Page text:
Game Review: Downfall of the Third Reich by GMT Games

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Number of Players: 2
Time: 6-12 Hours
Age: 12+
Game Type: High Strategy
Gamer Type: Committed
Complexity: 6
One of the biggest drawbacks of World War II games is that someone has to play Germany. Not only do you know Germany loses at the end of the war, but you, well, have to play the Nazis in the game. Not exactly fun for the whole family. GMT, known for their top-of-the-line war games, solved this problem. There were two competing sides looking to end the evil empire of the Axis, so GMT realized you could play the US or the Soviets to eliminate the Third Reich. As a result, you are playing a game to end the Holocaust, not support it.


Downfall is based on one of the most compelling stories of the last 200 years: humanity coming together to stamp out one of the darkest periods in history. Yes, this story has been done over and over – but it needs to be, because we cannot forget how devastating it was. Vietnam, 9/11, and so many other historical tragedies have been forgotten to the annals of time, but World War II needs to be fresh in the memory of every generation. As a result, this game brings the end of the war to the forefront and allows a new generation to see how important the heroes of the Allies and Russia were to keeping the freedoms we have today (OK, so maybe not Russia as much, but they were very important to the war). 7.5 of 10.


One of the best parts about GMT is their games are always in standard medium or thick medium boxes. This means that not only is the artwork unique on each box (so you can find it quickly) but also that they look amazing on your shelf. Added to that, once you open the games, they are beautiful on the inside, too. Downfall is no different. The pieces for Downfall are GMT’s signature chits, which look like units you would use on a military map. The map looks like a battle map. This gives you the feeling of controlling the armies of the good guys (and some less-than-good guys) as you tear apart Hitler’s forces in a race to Berlin. 8 of 10.


One of the ultimate features of GMT games is that they are a balance of randomness and strategy. As a hybrid Amero/Euro game, there is a randomizer (dice). However, even with the cards in the game, the play is well laid out so you can strategize against your opponent. Before we start, however, this is very long game: 6-12 hours. This means you may be conducting your campaign over several days. Further, one of the unique features is there are units only able to be attacked by the Allies and units only able to be attacked by the Russians – this can place blockers in your path that you cannot deal with. Also, the Allies have a the ability to move naval resources to build up their assault. The dice are then used for the resolution of battles, which keeps the randomness of war – even for the best laid plans. 7 of 10.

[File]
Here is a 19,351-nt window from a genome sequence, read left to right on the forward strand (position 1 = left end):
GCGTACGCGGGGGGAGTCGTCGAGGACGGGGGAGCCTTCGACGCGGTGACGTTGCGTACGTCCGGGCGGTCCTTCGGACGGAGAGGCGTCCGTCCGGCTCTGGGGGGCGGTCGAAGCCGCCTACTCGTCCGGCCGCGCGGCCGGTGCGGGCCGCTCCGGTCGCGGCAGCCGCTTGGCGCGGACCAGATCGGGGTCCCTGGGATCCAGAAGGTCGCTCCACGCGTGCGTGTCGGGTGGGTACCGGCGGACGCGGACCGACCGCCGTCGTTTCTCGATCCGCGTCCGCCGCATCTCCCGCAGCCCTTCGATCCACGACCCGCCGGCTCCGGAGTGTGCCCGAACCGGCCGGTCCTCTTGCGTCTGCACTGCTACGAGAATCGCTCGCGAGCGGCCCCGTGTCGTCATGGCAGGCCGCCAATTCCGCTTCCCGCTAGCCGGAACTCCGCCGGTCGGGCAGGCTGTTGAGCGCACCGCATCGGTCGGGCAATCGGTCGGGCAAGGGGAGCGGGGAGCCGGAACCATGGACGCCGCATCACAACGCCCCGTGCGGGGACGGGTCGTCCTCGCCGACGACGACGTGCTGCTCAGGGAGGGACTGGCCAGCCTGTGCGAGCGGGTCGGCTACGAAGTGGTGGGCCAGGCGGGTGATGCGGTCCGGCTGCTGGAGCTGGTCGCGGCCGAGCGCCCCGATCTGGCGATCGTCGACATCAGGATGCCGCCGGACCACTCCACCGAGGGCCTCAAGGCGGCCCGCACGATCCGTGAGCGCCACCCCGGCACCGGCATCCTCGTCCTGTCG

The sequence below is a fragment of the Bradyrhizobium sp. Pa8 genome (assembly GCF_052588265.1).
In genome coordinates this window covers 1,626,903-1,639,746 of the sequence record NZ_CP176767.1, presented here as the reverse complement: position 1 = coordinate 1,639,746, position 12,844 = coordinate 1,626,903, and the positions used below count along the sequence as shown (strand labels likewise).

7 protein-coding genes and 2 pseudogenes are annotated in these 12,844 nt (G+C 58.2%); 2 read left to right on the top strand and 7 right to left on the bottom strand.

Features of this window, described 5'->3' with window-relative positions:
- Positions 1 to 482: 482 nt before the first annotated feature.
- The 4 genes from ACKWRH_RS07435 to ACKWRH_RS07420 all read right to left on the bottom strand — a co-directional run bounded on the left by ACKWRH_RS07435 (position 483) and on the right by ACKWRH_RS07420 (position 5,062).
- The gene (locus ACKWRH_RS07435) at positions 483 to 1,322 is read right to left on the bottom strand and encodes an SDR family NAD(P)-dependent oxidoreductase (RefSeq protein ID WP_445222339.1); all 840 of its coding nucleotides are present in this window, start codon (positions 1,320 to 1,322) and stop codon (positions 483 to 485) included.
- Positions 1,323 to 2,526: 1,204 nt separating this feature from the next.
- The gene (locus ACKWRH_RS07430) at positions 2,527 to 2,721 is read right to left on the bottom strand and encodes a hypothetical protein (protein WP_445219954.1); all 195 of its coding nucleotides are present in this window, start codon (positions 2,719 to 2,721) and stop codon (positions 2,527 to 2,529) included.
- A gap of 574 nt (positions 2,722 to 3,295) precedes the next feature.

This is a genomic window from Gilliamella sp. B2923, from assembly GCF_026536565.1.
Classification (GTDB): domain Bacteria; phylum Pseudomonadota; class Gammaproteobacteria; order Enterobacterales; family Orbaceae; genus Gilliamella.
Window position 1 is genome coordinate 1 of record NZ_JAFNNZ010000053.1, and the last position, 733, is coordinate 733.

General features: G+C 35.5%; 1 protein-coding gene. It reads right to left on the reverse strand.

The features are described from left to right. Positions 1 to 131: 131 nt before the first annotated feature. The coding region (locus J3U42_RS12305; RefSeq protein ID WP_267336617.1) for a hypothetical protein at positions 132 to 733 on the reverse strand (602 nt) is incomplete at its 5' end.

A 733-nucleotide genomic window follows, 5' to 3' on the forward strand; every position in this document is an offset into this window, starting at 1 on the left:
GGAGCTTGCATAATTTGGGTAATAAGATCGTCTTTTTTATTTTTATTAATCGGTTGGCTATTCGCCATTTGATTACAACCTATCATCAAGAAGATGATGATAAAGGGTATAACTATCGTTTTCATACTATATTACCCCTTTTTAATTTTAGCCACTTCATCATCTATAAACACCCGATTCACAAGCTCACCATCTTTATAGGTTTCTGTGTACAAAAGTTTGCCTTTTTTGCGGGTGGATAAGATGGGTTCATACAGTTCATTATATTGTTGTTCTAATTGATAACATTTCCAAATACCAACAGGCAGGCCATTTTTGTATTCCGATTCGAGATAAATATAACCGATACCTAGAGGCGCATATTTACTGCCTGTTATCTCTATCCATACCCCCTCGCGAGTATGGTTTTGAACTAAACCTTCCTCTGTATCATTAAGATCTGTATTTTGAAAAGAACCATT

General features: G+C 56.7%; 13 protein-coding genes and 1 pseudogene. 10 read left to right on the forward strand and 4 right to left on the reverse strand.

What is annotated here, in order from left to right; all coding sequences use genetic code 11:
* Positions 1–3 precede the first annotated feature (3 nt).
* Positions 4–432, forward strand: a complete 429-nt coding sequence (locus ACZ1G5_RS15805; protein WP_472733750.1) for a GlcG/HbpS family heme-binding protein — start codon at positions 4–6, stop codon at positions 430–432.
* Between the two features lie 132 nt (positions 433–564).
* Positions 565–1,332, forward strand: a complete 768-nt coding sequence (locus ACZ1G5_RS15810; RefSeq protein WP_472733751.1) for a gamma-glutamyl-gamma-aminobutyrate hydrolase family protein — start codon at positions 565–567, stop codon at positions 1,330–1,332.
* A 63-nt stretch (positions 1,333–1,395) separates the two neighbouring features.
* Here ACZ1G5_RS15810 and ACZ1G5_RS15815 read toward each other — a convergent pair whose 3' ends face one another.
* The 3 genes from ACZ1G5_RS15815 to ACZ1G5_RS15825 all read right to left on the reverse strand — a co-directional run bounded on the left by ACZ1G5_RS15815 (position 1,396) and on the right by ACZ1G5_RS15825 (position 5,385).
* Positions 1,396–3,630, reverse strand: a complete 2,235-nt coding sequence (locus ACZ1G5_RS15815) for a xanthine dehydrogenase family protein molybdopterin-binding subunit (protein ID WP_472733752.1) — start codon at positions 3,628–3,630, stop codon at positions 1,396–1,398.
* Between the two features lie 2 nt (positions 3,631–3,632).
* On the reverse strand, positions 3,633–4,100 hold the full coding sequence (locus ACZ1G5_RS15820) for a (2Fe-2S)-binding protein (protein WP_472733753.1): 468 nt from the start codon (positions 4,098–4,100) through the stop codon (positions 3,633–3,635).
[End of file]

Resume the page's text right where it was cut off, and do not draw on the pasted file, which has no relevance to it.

If you cannot build a strategy in 12 hours, why are you even war-gaming? All four strategies are represented in this game. Rush was used by the Germans in their advance – which failed – and now Russia and the Allies are battling back. The Russian player has the option of a strong rush and it can be effective. Offense in the game is preparing your lines and moving across the board; this allows you to keep Hitler on the defensive, hoping your partner can force the Nazis to move their forces back. Defense will always be a needed element and the lines in this game are quite important. Finally, building your strategy means working with someone with whom you are competing – this could be one of the more brilliant engine-building strategies out there today. Overall, this is a high strategy game and deserving of GMT’s reputation. 9 of 10.


The subject matter in this game is important but it has been done several times. The strategy focuses on the end of the war, which is not that common. Also not common is the method of interaction with your opponent. The collab/competition game dealing with World War II is interesting and, as far as I know, unique in the field (outside of high-end war games). The military maps, as always, look amazing and, even though they will be on your table for a while, are a great decoration. This is a good system and, as always, a fun game from GMT. 9 of 10.


GMT is one of the best gaming companies on the market for long-term, high-end war games. The simulation of this game is one of the best out there. With a score of 40.5, this game is a must-have for any war gamer out there who wants to kill Nazis. The subject matter is important and it treats the subject matter with the respect it deserves. This is one of the elements that makes GMT games leaders in the field: they take on serious subjects with the respect needed, but still keep their games exciting. While this is not a casual game, this is a game that anyone should enjoy having on their shelf.

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Christopher W Smithmyer
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